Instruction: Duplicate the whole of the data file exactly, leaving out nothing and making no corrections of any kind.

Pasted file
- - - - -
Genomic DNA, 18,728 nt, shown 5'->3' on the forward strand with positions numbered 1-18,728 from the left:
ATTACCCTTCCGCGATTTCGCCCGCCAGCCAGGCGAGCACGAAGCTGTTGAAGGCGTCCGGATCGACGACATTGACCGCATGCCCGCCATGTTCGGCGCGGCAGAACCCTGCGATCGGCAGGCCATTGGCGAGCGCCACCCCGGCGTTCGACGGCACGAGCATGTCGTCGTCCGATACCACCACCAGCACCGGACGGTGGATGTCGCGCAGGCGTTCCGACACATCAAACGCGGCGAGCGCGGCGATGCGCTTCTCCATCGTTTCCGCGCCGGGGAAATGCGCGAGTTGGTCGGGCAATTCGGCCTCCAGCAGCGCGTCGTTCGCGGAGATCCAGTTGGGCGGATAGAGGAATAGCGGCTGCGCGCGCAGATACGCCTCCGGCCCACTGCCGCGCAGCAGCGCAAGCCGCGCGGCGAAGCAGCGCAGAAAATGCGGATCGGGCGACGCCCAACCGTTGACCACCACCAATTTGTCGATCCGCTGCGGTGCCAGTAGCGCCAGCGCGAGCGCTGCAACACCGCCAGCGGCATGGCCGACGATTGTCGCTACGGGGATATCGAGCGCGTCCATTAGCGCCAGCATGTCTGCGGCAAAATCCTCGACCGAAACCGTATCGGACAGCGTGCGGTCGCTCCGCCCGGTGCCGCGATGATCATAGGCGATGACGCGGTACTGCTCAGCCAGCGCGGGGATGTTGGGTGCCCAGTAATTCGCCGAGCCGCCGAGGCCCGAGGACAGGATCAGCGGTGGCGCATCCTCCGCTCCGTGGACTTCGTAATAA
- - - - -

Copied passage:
Genomic DNA, 18,728 nt, shown 5'->3' on the forward strand with positions numbered 1-18,728 from the left:
ATTACCCTTCCGCGATTTCGCCCGCCAGCCAGGCGAGCACGAAGCTGTTGAAGGCGTCCGGATCGACGACATTGACCGCATGCCCGCCATGTTCGGCGCGGCAGAACCCTGCGATCGGCAGGCCATTGGCGAGCGCCACCCCGGCGTTCGACGGCACGAGCATGTCGTCGTCCGATACCACCACCAGCACCGGACGGTGGATGTCGCGCAGGCGTTCCGACACATCAAACGCGGCGAGCGCGGCGATGCGCTTCTCCATCGTTTCCGCGCCGGGGAAATGCGCGAGTTGGTCGGGCAATTCGGCCTCCAGCAGCGCGTCGTTCGCGGAGATCCAGTTGGGCGGATAGAGGAATAGCGGCTGCGCGCGCAGATACGCCTCCGGCCCACTGCCGCGCAGCAGCGCAAGCCGCGCGGCGAAGCAGCGCAGAAAATGCGGATCGGGCGACGCCCAACCGTTGACCACCACCAATTTGTCGATCCGCTGCGGTGCCAGTAGCGCCAGCGCGAGCGCTGCAACACCGCCAGCGGCATGGCCGACGATTGTCGCTACGGGGATATCGAGCGCGTCCATTAGCGCCAGCATGTCTGCGGCAAAATCCTCGACCGAAACCGTATCGGACAGCGTGCGGTCGCTCCGCCCGGTGCCGCGATGATCATAGGCGATGACGCGGTACTGCTCAGCCAGCGCGGGGATGTTGGGTGCCCAGTAATTCGCCGAGCCGCCGAGGCCCGAGGACAGGATCAGCGGTGGCGCATCCTCCGCTCCGTGGACTTCGTAATAA